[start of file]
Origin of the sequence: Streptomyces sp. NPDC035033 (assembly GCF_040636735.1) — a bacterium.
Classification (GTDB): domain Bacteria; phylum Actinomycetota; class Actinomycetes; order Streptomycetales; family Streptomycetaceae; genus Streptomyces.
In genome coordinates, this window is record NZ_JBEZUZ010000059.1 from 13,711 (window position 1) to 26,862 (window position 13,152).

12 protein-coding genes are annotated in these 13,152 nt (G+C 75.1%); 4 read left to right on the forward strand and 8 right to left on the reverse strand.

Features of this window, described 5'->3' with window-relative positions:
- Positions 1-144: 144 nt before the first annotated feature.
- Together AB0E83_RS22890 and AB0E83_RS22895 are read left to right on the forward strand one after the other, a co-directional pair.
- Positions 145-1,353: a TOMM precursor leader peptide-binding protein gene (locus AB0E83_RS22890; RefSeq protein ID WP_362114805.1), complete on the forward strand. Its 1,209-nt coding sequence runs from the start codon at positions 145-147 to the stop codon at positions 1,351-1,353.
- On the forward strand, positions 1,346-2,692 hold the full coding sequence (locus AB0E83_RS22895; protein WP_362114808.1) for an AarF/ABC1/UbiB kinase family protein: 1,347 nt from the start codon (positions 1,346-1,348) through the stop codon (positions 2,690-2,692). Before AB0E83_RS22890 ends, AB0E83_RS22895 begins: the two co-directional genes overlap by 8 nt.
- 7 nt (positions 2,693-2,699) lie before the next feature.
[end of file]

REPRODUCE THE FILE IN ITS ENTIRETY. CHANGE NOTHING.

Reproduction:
Origin of the sequence: Streptomyces sp. NPDC035033 (assembly GCF_040636735.1) — a bacterium.
Classification (GTDB): domain Bacteria; phylum Actinomycetota; class Actinomycetes; order Streptomycetales; family Streptomycetaceae; genus Streptomyces.
In genome coordinates, this window is record NZ_JBEZUZ010000059.1 from 13,711 (window position 1) to 26,862 (window position 13,152).

12 protein-coding genes are annotated in these 13,152 nt (G+C 75.1%); 4 read left to right on the forward strand and 8 right to left on the reverse strand.

Features of this window, described 5'->3' with window-relative positions:
- Positions 1-144: 144 nt before the first annotated feature.
- Together AB0E83_RS22890 and AB0E83_RS22895 are read left to right on the forward strand one after the other, a co-directional pair.
- Positions 145-1,353: a TOMM precursor leader peptide-binding protein gene (locus AB0E83_RS22890; RefSeq protein ID WP_362114805.1), complete on the forward strand. Its 1,209-nt coding sequence runs from the start codon at positions 145-147 to the stop codon at positions 1,351-1,353.
- On the forward strand, positions 1,346-2,692 hold the full coding sequence (locus AB0E83_RS22895; protein WP_362114808.1) for an AarF/ABC1/UbiB kinase family protein: 1,347 nt from the start codon (positions 1,346-1,348) through the stop codon (positions 2,690-2,692). Before AB0E83_RS22890 ends, AB0E83_RS22895 begins: the two co-directional genes overlap by 8 nt.
- 7 nt (positions 2,693-2,699) lie before the next feature.